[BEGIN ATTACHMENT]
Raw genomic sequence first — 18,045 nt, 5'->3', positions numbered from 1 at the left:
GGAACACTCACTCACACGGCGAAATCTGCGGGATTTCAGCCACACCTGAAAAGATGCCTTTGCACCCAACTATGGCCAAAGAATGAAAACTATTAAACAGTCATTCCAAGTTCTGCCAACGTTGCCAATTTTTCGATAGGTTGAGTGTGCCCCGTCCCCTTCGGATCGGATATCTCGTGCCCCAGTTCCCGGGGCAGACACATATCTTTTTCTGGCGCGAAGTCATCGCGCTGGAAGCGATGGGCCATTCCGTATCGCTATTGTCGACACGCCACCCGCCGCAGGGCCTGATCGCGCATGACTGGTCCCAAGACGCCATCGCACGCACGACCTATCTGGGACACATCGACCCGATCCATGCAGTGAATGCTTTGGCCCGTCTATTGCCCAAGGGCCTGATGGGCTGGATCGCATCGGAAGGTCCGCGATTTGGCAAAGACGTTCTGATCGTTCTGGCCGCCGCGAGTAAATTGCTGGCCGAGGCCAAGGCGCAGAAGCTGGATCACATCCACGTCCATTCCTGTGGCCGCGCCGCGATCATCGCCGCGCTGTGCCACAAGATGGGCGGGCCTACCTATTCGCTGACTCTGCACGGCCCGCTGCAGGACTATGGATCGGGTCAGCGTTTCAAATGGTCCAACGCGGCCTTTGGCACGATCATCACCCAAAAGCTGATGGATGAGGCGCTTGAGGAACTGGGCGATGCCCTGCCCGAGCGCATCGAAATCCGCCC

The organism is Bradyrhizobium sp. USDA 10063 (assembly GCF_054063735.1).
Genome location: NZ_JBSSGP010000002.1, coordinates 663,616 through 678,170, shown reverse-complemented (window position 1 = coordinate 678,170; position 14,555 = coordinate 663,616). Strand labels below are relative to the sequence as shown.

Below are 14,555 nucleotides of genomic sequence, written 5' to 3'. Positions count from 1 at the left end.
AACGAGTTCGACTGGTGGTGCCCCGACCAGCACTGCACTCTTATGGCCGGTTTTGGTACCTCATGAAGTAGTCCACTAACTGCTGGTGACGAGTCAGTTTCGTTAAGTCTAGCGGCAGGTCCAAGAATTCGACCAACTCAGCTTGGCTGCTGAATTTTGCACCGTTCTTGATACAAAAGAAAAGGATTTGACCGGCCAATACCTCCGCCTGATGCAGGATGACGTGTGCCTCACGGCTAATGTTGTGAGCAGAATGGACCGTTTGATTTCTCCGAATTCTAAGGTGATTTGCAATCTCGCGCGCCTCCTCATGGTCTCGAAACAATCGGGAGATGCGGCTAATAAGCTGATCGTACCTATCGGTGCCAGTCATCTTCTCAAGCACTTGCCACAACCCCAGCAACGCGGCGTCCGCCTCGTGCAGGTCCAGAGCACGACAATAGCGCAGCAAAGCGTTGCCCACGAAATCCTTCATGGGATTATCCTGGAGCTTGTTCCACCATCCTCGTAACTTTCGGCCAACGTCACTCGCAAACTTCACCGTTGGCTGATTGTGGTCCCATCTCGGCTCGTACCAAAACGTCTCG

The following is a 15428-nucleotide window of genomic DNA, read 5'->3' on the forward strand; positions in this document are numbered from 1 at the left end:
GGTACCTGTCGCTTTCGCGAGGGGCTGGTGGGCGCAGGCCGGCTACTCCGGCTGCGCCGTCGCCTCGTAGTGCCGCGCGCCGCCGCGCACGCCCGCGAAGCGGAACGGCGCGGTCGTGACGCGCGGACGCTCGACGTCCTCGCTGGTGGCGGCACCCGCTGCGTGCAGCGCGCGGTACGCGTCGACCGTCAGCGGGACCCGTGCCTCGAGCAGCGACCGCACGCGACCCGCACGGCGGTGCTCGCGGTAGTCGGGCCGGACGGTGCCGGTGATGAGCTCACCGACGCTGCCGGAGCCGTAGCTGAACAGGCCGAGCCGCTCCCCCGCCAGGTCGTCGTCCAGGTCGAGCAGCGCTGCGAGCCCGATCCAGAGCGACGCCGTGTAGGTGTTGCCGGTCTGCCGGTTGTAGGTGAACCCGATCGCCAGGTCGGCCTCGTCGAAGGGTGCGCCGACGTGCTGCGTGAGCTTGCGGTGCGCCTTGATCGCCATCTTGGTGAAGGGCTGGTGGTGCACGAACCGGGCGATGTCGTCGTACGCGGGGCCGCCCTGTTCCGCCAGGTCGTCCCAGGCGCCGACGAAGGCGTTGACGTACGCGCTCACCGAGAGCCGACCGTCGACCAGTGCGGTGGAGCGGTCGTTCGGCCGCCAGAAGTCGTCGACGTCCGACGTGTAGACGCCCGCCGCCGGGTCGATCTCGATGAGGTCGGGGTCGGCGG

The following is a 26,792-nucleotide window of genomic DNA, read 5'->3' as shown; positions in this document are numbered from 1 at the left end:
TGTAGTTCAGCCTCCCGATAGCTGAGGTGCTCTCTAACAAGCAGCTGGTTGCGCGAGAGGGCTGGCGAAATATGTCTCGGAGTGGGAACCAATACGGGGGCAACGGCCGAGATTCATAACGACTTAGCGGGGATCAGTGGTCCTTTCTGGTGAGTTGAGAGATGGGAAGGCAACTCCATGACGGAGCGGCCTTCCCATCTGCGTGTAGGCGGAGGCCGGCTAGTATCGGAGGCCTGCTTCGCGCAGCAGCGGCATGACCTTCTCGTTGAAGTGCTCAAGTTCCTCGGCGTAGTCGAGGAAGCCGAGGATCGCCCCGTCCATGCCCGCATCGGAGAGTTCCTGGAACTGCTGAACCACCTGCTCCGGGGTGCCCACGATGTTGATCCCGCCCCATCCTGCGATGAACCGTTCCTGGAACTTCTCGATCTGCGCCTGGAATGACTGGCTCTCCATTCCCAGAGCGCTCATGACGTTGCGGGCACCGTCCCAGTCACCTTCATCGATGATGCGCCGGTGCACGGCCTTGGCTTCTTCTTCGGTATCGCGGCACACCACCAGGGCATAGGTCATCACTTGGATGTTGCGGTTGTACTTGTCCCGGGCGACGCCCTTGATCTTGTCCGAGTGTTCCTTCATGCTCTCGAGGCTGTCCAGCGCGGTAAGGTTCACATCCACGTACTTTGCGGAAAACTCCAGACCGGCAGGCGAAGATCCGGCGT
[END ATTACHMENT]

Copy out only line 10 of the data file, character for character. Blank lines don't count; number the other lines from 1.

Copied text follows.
TGTAGTTCAGCCTCCCGATAGCTGAGGTGCTCTCTAACAAGCAGCTGGTTGCGCGAGAGGGCTGGCGAAATATGTCTCGGAGTGGGAACCAATACGGGGGCAACGGCCGAGATTCATAACGACTTAGCGGGGATCAGTGGTCCTTTCTGGTGAGTTGAGAGATGGGAAGGCAACTCCATGACGGAGCGGCCTTCCCATCTGCGTGTAGGCGGAGGCCGGCTAGTATCGGAGGCCTGCTTCGCGCAGCAGCGGCATGACCTTCTCGTTGAAGTGCTCAAGTTCCTCGGCGTAGTCGAGGAAGCCGAGGATCGCCCCGTCCATGCCCGCATCGGAGAGTTCCTGGAACTGCTGAACCACCTGCTCCGGGGTGCCCACGATGTTGATCCCGCCCCATCCTGCGATGAACCGTTCCTGGAACTTCTCGATCTGCGCCTGGAATGACTGGCTCTCCATTCCCAGAGCGCTCATGACGTTGCGGGCACCGTCCCAGTCACCTTCATCGATGATGCGCCGGTGCACGGCCTTGGCTTCTTCTTCGGTATCGCGGCACACCACCAGGGCATAGGTCATCACTTGGATGTTGCGGTTGTACTTGTCCCGGGCGACGCCCTTGATCTTGTCCGAGTGTTCCTTCATGCTCTCGAGGCTGTCCAGCGCGGTAAGGTTCACATCCACGTACTTTGCGGAAAACTCCAGACCGGCAGGCGAAGATCCGGCGT